Unit 4: The Immune System and Blood Stem Cell Lineage Tree
By Alexi Weirich, Laurel Barchas and Maria Mouchess. Reviewed by Candice Tahimic
California State Standards
10.b. Students know the role of antibodies in the body’s response to infection. “Cells produce antibodies to oppose antigens, substances that are foreign to the body.” “Antibodies can inactivate pathogens directly or signal immune cells that pathogens are present.”
10.e. Students know why an individual with a compromised immune system (for example, a person with AIDS) may be unable to fight off and survive infections by microorganisms that are usually benign.
10.f. Students know the role of phagocytes, B-lymphocytes, and T-lymphocytes in the immune system. “Phagocytes move, amoeba-like, through the circulatory system, consuming waste and foreign material, such as aged or damaged blood cells and some infectious bacteria and viruses. Two broad types of lymphocytes (a class of white blood cells) originate in the bone marrow during embryonic life.”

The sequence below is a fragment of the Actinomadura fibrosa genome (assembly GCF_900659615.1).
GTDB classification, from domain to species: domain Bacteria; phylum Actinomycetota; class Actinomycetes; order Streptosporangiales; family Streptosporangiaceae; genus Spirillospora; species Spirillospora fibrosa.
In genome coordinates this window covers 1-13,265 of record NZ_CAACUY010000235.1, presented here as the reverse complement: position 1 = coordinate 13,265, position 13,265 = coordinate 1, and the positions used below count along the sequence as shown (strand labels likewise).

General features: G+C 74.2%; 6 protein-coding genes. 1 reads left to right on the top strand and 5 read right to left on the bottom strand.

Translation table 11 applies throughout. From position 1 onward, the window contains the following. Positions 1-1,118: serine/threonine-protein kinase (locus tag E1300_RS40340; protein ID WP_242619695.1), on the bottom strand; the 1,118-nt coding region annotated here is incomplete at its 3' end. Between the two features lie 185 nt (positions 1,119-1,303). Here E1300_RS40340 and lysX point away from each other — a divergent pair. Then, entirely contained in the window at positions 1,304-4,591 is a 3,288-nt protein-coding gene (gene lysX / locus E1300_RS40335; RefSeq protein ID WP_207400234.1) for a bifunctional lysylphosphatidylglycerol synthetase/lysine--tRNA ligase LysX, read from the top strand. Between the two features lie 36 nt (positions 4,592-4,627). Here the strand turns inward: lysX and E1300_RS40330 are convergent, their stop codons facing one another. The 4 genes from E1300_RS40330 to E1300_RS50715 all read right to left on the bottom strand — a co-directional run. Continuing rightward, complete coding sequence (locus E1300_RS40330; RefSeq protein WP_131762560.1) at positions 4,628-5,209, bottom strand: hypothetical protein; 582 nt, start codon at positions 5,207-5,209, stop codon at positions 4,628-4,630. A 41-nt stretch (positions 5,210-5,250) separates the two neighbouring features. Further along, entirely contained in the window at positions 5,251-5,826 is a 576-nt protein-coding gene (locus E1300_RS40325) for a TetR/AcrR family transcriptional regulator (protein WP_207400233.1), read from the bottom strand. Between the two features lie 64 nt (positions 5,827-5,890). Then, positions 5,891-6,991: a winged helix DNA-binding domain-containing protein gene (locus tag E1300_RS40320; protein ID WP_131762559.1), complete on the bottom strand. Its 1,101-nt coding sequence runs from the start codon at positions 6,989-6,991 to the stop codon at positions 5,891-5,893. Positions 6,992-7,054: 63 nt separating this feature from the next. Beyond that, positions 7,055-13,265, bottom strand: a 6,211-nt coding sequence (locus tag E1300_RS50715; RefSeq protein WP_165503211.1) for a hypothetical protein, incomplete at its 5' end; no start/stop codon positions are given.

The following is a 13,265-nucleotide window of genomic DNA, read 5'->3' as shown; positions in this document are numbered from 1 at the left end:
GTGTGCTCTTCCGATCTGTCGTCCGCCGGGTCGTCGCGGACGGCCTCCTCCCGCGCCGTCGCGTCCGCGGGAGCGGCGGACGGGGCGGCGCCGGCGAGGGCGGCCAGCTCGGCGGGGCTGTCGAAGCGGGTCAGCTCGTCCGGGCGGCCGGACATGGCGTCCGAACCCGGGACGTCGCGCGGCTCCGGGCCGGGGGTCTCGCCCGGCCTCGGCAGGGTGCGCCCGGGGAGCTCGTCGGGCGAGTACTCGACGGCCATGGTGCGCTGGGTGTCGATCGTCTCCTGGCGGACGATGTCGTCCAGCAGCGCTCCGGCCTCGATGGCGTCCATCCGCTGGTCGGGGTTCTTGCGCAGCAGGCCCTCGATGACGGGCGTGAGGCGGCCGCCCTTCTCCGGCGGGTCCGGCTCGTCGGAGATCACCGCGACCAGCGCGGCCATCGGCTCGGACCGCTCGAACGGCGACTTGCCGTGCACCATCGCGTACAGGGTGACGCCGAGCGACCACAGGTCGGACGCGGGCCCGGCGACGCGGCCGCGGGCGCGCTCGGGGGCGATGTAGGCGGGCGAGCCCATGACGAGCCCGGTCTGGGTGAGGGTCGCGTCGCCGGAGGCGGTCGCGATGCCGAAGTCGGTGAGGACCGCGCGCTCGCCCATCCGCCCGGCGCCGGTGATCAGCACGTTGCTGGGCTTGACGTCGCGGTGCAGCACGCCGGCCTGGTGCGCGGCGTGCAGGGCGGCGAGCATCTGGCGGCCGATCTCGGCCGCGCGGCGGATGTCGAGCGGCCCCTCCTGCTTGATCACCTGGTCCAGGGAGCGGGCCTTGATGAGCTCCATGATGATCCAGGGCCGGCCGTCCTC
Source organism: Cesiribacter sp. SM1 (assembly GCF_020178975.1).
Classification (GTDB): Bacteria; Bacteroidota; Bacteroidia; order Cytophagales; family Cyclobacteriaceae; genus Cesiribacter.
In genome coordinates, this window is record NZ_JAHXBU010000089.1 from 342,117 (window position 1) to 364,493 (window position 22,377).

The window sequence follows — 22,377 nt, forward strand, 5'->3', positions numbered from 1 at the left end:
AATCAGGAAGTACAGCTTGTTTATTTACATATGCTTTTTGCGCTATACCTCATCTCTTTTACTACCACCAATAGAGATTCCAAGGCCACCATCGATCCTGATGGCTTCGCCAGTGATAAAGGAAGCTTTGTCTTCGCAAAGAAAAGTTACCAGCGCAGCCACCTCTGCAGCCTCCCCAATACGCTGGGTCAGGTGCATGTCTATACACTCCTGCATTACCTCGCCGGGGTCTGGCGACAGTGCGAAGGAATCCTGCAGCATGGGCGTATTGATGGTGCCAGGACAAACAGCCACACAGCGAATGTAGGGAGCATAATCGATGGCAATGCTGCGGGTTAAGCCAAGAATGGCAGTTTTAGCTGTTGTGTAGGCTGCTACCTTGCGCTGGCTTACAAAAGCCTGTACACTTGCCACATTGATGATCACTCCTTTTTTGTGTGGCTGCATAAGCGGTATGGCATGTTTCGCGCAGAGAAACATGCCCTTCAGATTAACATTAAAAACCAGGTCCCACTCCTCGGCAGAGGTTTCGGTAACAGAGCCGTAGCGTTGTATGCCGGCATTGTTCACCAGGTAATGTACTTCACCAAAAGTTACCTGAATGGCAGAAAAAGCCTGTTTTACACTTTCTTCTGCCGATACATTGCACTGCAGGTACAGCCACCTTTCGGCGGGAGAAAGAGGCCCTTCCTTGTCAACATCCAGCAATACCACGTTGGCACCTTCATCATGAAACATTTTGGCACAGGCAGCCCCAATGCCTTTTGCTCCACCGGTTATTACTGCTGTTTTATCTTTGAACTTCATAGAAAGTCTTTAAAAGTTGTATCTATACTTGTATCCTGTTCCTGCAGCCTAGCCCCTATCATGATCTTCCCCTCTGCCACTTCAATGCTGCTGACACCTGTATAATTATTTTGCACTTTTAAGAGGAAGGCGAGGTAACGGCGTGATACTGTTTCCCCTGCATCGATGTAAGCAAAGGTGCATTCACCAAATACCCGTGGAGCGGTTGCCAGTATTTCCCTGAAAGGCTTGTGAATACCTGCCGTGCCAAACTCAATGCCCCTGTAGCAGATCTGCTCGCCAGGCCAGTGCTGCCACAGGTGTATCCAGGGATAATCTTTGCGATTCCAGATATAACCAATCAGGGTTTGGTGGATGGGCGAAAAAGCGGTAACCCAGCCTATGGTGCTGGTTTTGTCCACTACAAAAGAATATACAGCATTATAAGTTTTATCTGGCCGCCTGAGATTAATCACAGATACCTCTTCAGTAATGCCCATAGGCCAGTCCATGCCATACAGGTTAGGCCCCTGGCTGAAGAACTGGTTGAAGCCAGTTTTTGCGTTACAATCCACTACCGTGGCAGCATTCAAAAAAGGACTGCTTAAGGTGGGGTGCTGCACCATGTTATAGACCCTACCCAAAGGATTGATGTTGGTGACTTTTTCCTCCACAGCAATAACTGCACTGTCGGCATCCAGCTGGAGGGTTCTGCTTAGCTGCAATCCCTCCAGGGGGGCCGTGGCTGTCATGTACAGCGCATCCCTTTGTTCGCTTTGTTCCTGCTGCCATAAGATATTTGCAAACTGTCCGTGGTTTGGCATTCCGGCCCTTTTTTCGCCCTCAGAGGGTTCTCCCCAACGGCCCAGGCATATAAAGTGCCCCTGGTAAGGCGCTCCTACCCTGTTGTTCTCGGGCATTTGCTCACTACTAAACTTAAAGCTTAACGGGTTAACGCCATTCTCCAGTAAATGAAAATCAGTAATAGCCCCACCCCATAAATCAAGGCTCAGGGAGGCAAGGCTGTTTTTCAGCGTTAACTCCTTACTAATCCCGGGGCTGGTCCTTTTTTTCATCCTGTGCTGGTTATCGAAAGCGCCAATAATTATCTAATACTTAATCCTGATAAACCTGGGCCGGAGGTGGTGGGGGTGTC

Investigation and Experimentation
1.l. Analyze situations and solve problems that require combining and applying concepts from more than one area of science.
- Understand the basics of the immune system and its development through hematopoietic (blood-forming) stem cells.
- Distinguish between different disorders (leukemia, lymphoma, sickle cell anemia, and HIV/AIDS).
- Recognize various treatment options for patients with diseases, specifically bone marrow transplants.
- Students will be able to outline the organization of the immune system and hematopoietic stem cell lineage tree.